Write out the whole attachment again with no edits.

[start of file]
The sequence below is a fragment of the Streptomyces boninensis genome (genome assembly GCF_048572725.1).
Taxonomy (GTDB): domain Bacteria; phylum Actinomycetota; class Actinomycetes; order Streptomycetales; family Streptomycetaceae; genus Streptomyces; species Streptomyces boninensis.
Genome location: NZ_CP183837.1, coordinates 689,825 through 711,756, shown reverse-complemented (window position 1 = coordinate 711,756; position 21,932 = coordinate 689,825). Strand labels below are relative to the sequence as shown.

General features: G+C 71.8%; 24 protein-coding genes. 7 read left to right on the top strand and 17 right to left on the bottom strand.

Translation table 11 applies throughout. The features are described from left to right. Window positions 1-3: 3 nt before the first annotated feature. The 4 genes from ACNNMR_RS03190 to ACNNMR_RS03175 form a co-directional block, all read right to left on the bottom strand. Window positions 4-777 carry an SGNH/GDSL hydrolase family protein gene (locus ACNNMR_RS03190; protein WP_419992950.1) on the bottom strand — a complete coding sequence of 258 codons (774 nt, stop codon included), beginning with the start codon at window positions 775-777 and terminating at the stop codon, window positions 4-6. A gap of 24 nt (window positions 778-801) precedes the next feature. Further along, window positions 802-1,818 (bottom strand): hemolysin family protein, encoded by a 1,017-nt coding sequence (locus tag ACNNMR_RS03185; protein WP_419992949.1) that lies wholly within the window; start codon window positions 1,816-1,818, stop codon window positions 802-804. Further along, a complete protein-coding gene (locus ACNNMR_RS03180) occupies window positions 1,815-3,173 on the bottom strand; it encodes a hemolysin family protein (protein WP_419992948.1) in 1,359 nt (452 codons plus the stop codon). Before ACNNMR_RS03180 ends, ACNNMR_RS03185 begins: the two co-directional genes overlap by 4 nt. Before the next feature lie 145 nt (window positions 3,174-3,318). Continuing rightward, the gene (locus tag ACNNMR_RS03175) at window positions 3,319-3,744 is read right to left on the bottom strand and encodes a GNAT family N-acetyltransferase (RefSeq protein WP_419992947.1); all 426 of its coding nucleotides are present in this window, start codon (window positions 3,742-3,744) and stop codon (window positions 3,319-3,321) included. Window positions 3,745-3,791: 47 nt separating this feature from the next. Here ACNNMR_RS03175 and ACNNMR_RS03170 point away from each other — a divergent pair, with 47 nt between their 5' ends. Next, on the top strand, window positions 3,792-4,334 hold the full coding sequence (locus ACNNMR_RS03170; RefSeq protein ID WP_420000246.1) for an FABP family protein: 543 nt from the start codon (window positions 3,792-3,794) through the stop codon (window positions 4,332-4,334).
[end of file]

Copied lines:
The sequence below is a fragment of the Streptomyces boninensis genome (genome assembly GCF_048572725.1).
Taxonomy (GTDB): domain Bacteria; phylum Actinomycetota; class Actinomycetes; order Streptomycetales; family Streptomycetaceae; genus Streptomyces; species Streptomyces boninensis.
Genome location: NZ_CP183837.1, coordinates 689,825 through 711,756, shown reverse-complemented (window position 1 = coordinate 711,756; position 21,932 = coordinate 689,825). Strand labels below are relative to the sequence as shown.

General features: G+C 71.8%; 24 protein-coding genes. 7 read left to right on the top strand and 17 right to left on the bottom strand.

Translation table 11 applies throughout. The features are described from left to right. Window positions 1-3: 3 nt before the first annotated feature. The 4 genes from ACNNMR_RS03190 to ACNNMR_RS03175 form a co-directional block, all read right to left on the bottom strand. Window positions 4-777 carry an SGNH/GDSL hydrolase family protein gene (locus ACNNMR_RS03190; protein WP_419992950.1) on the bottom strand — a complete coding sequence of 258 codons (774 nt, stop codon included), beginning with the start codon at window positions 775-777 and terminating at the stop codon, window positions 4-6. A gap of 24 nt (window positions 778-801) precedes the next feature. Further along, window positions 802-1,818 (bottom strand): hemolysin family protein, encoded by a 1,017-nt coding sequence (locus tag ACNNMR_RS03185; protein WP_419992949.1) that lies wholly within the window; start codon window positions 1,816-1,818, stop codon window positions 802-804. Further along, a complete protein-coding gene (locus ACNNMR_RS03180) occupies window positions 1,815-3,173 on the bottom strand; it encodes a hemolysin family protein (protein WP_419992948.1) in 1,359 nt (452 codons plus the stop codon). Before ACNNMR_RS03180 ends, ACNNMR_RS03185 begins: the two co-directional genes overlap by 4 nt. Before the next feature lie 145 nt (window positions 3,174-3,318). Continuing rightward, the gene (locus tag ACNNMR_RS03175) at window positions 3,319-3,744 is read right to left on the bottom strand and encodes a GNAT family N-acetyltransferase (RefSeq protein WP_419992947.1); all 426 of its coding nucleotides are present in this window, start codon (window positions 3,742-3,744) and stop codon (window positions 3,319-3,321) included. Window positions 3,745-3,791: 47 nt separating this feature from the next. Here ACNNMR_RS03175 and ACNNMR_RS03170 point away from each other — a divergent pair, with 47 nt between their 5' ends. Next, on the top strand, window positions 3,792-4,334 hold the full coding sequence (locus ACNNMR_RS03170; RefSeq protein ID WP_420000246.1) for an FABP family protein: 543 nt from the start codon (window positions 3,792-3,794) through the stop codon (window positions 4,332-4,334).